District Court, Ogden Department The Honorable Ernest W.
Jones No. 160903792
Randall W. Richards, Attorney for Appellant
D. Reyes and Erin Riley, Attorneys for Appellee
Gregory K. Orme authored this Opinion, in which Judges Kate
Appleby  and David N. Mortensen concurred.
Appellant Riqo Perea challenges the district court's
order dismissing his petition for postconviction relief that
was premised on a claim of factual innocence. We affirm.
Perea, a member of the Ogden Trece gang, was visiting an
Ogden home with several friends, including other Trece gang
members. He got into a heated argument with members of the
rival Norteños gang who were attending a wedding
reception at a house across the street. Perea and his friends
then got into a vehicle. As the vehicle pulled away, Perea,
in the front passenger seat, climbed out the window, reached
over the roof, and fired ten shots into the wedding crowd.
Two people were killed, and others were injured.
A few days later, Perea confessed to police that he was the
only person in the vehicle with a gun and that he fired the
shots into the crowd. He also told police that he used a .22
caliber weapon, although the police had not disclosed that
.22 was the caliber of gun used in the shooting. At trial, a
witness (Witness), who had been standing on the walkway of
the house where the wedding was held, testified that it was
Perea who fired from the vehicle into the crowd. Passengers
in the vehicle also testified that it was Perea who fired the
shots. A jury convicted Perea on two counts each of
aggravated murder and attempted murder. He was sentenced to
life in prison without the possibility of parole for the
aggravated murder convictions and three years to life for the
attempted murder convictions.
Perea appealed his convictions. The Utah Supreme Court upheld
them and noted "the overwhelming evidence of Mr.
Perea's guilt." See State v. Perea, 2013 UT
68, ¶ 103, 322 P.3d 624. The Court expressly upheld the
admission of Perea's confession into evidence.
Id. ¶ 96. Perea later filed a petition for
postconviction relief, but the district court summarily
dismissed it, determining that the Supreme Court, on direct
appeal, had already adjudicated the claims raised in the
petition. This court affirmed the district court's
dismissal of that postconviction petition. See Perea v.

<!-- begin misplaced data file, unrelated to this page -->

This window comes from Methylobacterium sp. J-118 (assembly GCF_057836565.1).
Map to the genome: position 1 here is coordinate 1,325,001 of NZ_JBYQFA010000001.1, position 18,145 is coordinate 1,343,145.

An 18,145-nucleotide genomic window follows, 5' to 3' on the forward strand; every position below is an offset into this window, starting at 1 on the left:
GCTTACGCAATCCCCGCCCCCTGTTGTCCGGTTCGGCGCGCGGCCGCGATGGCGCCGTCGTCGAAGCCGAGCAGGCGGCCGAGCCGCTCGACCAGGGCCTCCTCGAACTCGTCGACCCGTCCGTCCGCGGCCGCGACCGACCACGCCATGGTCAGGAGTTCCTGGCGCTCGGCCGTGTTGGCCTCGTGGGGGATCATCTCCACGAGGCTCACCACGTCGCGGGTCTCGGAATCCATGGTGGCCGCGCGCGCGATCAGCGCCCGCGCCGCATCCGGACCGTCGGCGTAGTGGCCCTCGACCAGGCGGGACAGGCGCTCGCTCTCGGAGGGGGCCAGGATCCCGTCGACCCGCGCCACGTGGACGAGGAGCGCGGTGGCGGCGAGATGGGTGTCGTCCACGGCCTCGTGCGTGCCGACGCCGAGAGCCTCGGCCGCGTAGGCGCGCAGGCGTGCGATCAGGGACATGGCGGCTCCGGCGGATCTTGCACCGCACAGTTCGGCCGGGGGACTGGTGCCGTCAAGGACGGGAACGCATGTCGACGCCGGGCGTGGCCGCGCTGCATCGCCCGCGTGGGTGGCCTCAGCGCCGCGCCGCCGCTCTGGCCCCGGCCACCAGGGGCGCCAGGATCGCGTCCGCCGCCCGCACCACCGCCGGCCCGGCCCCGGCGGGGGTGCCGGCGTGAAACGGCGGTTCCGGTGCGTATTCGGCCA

State, 2017 UT App 67, ¶ 7, 397 P.3d 770.
In 2015, Witness provided an affidavit to Perea's
counsel, declaring that she did not see who fired the gun
from the vehicle and that she never saw Perea with a gun that
evening. She also stated that she felt "the police were
pressuring [her] to testify in a certain way" at trial.
Perea filed this postconviction factual innocence petition
based on Witness's affidavit, contending that he was
convicted on the strength of perjured testimony.
The State moved for summary judgment, arguing that
Perea's "pleaded facts and proffered evidence . . .
are insufficient as a matter of law to demonstrate that he is
entitled to factual innocence post-conviction relief."
Determining that "the evidence presented by [Perea] does
not show that he did not engage in the conduct for which he
was convicted," the district court granted the motion
and dismissed Perea's petition. Perea appeals.
Perea contends that the district court erred in summarily
dismissing his factual innocence petition without holding an
evidentiary hearing. We review the district court's
decision de novo. See Gressman v. State, 2013 UT 63,
¶ 6, 323 P.3d 998.
To establish factual innocence, the Utah Post-Conviction
Remedies Act "contemplates a two-stage process,"
and "[s]ection 78B-9-402 sets forth what a petitioner
must do at the first stage to receive an evidentiary hearing
on her petition for factual innocence." Brown v.
State, 2013 UT 42, ¶ 40, 308 P.3d 486. See
Wamsley v. State, 2014 UT App 254, ¶ 9, 338 P.3d
266. After a petition is filed, the district court conducts
an initial review, determining whether the allegations in the
petition are "merely relitigating facts, issues, or
evidence presented in previous proceedings or presenting
issues that appear frivolous or speculative on their
face," and whether "the petition has ...